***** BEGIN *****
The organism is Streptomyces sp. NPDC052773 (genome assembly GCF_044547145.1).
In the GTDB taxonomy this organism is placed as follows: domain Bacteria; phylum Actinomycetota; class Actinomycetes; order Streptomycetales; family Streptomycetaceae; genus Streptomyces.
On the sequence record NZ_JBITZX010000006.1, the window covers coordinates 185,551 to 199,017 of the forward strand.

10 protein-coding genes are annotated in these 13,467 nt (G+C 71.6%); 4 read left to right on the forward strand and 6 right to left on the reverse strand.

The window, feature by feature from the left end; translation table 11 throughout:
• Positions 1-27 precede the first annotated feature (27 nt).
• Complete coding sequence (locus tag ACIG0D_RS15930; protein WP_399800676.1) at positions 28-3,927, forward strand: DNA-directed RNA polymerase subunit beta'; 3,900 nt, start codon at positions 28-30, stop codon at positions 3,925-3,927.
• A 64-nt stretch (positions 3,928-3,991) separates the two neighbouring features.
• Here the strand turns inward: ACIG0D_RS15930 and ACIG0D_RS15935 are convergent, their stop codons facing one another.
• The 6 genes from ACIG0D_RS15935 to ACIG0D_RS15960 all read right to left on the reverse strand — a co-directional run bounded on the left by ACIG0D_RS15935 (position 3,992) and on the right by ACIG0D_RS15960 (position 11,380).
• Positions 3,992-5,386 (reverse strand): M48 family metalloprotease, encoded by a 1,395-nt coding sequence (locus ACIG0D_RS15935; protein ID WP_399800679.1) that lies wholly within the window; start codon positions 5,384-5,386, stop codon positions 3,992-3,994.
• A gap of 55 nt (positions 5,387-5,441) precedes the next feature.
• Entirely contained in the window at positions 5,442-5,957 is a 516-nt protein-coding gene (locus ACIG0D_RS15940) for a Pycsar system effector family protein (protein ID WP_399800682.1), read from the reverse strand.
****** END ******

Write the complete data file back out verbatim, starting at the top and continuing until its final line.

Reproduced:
The organism is Streptomyces sp. NPDC052773 (genome assembly GCF_044547145.1).
In the GTDB taxonomy this organism is placed as follows: domain Bacteria; phylum Actinomycetota; class Actinomycetes; order Streptomycetales; family Streptomycetaceae; genus Streptomyces.
On the sequence record NZ_JBITZX010000006.1, the window covers coordinates 185,551 to 199,017 of the forward strand.

10 protein-coding genes are annotated in these 13,467 nt (G+C 71.6%); 4 read left to right on the forward strand and 6 right to left on the reverse strand.

The window, feature by feature from the left end; translation table 11 throughout:
• Positions 1-27 precede the first annotated feature (27 nt).
• Complete coding sequence (locus tag ACIG0D_RS15930; protein WP_399800676.1) at positions 28-3,927, forward strand: DNA-directed RNA polymerase subunit beta'; 3,900 nt, start codon at positions 28-30, stop codon at positions 3,925-3,927.
• A 64-nt stretch (positions 3,928-3,991) separates the two neighbouring features.
• Here the strand turns inward: ACIG0D_RS15930 and ACIG0D_RS15935 are convergent, their stop codons facing one another.
• The 6 genes from ACIG0D_RS15935 to ACIG0D_RS15960 all read right to left on the reverse strand — a co-directional run bounded on the left by ACIG0D_RS15935 (position 3,992) and on the right by ACIG0D_RS15960 (position 11,380).
• Positions 3,992-5,386 (reverse strand): M48 family metalloprotease, encoded by a 1,395-nt coding sequence (locus ACIG0D_RS15935; protein ID WP_399800679.1) that lies wholly within the window; start codon positions 5,384-5,386, stop codon positions 3,992-3,994.
• A gap of 55 nt (positions 5,387-5,441) precedes the next feature.
• Entirely contained in the window at positions 5,442-5,957 is a 516-nt protein-coding gene (locus ACIG0D_RS15940) for a Pycsar system effector family protein (protein ID WP_399800682.1), read from the reverse strand.